7. What a find. It looks great and will undoubtedly give you lots of pleasure although it isn’t really my style, except for the one you labelled ‘blobby’. Back about the time this book was published I was living in Belgrade (then Yugoslavia) and took up embroidery. Since we had to buy almost everything by mail order, I sent for a Vogue pattern for a caftan-ish top with embroidery around the neckline. The embroidery was worked in several colours and each ‘blob’ was filled in with chain stitch, spiralling in from the outline. Even if I say so myself, it looked very good – at my second attempt, lol. I think your ‘blobby’ bits look as though they are meant to be filled with chain stitch, what do you think?

  8. I’ve been coveting this book for quite some time… I love the chunky stitching done in the Udvarhely region. I think the filled-in areas are often done with a kind of buttonhole stitch.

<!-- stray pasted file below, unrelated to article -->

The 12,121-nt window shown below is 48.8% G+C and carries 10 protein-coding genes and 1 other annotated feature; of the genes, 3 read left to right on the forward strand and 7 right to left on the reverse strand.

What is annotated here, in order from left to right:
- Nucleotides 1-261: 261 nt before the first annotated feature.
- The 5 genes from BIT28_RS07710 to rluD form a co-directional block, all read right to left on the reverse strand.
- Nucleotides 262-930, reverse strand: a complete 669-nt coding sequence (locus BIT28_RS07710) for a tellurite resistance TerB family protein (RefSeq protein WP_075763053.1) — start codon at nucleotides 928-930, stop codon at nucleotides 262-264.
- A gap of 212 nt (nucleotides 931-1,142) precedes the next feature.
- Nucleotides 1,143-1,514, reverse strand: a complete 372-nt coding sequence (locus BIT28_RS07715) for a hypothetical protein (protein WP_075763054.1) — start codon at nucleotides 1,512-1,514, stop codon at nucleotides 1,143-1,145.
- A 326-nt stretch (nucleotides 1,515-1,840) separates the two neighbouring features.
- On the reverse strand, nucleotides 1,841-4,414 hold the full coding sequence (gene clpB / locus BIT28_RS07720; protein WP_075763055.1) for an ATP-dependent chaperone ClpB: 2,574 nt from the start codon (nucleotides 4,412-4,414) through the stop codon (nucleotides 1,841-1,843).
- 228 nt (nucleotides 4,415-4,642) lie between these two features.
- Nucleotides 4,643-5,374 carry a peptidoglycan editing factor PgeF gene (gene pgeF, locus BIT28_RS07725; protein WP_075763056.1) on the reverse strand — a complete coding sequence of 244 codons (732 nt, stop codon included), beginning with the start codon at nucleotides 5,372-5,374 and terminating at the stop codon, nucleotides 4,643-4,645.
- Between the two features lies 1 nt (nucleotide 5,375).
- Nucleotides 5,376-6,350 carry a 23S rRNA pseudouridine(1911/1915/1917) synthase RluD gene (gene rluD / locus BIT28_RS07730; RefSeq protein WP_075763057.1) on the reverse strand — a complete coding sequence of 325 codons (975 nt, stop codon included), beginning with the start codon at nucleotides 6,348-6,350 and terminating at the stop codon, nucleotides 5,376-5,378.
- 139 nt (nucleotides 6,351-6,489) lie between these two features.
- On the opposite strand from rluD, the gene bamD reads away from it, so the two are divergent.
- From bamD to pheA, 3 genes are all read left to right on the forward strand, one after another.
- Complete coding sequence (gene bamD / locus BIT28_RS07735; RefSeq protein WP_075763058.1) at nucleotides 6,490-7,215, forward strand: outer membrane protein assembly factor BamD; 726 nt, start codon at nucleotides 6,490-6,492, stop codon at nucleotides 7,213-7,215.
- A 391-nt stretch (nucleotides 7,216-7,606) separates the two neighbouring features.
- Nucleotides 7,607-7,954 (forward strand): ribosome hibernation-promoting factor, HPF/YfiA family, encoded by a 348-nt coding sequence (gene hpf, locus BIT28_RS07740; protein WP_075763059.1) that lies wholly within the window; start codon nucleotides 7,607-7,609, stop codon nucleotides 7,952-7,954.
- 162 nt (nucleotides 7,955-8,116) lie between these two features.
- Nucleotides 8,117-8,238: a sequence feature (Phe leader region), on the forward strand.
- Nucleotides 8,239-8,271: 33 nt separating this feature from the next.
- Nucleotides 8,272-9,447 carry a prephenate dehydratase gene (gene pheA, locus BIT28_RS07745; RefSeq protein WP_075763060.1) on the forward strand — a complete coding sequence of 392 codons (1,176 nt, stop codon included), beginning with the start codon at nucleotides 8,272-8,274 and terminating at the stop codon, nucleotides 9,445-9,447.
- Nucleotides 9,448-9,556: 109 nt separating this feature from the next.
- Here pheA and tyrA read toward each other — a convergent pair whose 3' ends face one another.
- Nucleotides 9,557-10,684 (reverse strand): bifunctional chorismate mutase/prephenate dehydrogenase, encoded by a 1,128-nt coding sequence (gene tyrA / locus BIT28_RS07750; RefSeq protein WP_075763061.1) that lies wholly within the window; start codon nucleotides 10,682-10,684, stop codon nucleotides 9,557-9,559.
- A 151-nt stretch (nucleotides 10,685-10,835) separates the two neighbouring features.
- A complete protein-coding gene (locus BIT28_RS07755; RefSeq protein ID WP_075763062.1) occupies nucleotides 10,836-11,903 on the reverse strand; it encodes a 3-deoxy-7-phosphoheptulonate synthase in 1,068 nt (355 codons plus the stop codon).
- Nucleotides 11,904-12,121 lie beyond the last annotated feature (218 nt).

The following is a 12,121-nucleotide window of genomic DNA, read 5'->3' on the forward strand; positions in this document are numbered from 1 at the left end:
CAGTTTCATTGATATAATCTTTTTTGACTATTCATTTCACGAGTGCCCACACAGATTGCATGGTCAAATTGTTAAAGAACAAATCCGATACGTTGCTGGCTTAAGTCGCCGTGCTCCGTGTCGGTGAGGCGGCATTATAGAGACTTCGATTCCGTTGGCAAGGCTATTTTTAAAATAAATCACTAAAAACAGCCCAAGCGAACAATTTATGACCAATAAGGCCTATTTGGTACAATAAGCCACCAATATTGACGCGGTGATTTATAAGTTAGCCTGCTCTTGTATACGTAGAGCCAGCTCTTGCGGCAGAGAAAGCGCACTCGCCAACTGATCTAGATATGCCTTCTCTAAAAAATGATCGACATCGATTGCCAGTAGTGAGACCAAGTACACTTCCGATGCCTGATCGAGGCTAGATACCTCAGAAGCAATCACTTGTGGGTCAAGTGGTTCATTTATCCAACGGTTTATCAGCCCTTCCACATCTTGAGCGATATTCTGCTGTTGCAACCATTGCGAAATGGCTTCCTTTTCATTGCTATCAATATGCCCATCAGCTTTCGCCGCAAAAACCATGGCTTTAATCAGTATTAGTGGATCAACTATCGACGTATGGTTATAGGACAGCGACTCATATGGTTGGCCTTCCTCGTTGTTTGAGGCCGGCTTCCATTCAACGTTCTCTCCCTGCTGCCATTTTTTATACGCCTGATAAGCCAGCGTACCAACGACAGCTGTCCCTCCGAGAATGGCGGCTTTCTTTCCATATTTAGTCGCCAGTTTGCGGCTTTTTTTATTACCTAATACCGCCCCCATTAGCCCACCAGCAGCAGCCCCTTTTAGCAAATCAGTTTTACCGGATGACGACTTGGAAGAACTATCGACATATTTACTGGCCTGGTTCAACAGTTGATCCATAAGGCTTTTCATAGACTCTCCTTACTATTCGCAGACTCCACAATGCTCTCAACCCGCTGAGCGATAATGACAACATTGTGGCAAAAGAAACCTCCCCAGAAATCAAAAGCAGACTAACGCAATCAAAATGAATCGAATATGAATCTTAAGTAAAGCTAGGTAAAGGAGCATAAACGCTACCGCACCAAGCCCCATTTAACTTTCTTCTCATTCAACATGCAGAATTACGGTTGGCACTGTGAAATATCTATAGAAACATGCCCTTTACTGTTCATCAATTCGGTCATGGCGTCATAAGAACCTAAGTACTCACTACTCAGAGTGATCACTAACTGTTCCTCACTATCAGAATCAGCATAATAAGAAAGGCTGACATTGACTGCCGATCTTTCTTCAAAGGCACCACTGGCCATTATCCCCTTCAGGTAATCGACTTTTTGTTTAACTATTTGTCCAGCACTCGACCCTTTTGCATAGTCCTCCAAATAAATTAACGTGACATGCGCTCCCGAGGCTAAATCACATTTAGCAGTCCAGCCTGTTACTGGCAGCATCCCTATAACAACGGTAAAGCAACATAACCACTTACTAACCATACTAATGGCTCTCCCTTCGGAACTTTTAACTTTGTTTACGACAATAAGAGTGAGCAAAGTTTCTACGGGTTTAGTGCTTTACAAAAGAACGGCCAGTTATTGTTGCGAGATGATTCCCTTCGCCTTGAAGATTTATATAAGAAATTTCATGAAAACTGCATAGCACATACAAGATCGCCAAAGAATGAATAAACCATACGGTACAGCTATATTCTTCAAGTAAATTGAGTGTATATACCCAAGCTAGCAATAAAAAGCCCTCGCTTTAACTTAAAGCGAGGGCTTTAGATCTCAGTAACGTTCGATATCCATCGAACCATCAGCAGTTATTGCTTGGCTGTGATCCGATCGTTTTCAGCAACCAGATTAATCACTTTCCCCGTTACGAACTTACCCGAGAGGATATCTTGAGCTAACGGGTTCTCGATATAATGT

I’m from Budapest myself but one of my friends, incidentally a talented embroiderer, is from Szekelyudvarhely, the largest town in the region called Udvarhely (‘udvarhelyi’ with the ‘-i’ suffix means ‘from Udvarhely’), which is ethnically a very Hungarian region. For the most part, the people who live there only speak Hungarian (and barely even any Romanian), and there is periodically a movement to secede from Romania. (This is not necessarily realistic… but I think that Romania’s EU membership is bringing it up again.)

    I would most definitely call this style of embroidery Hungarian though. The Udvarhely region is currently a part of Romania but it is otherwise Transsylvania, which was its own country for a couple hundred years while the rest of the former Hungarian kingdom was under Turkish rule, then it was Hungary again until 1921. Hungarians from this region (about 3 million people) are legally eligible to become dual citizens with Hungary by ethnicity.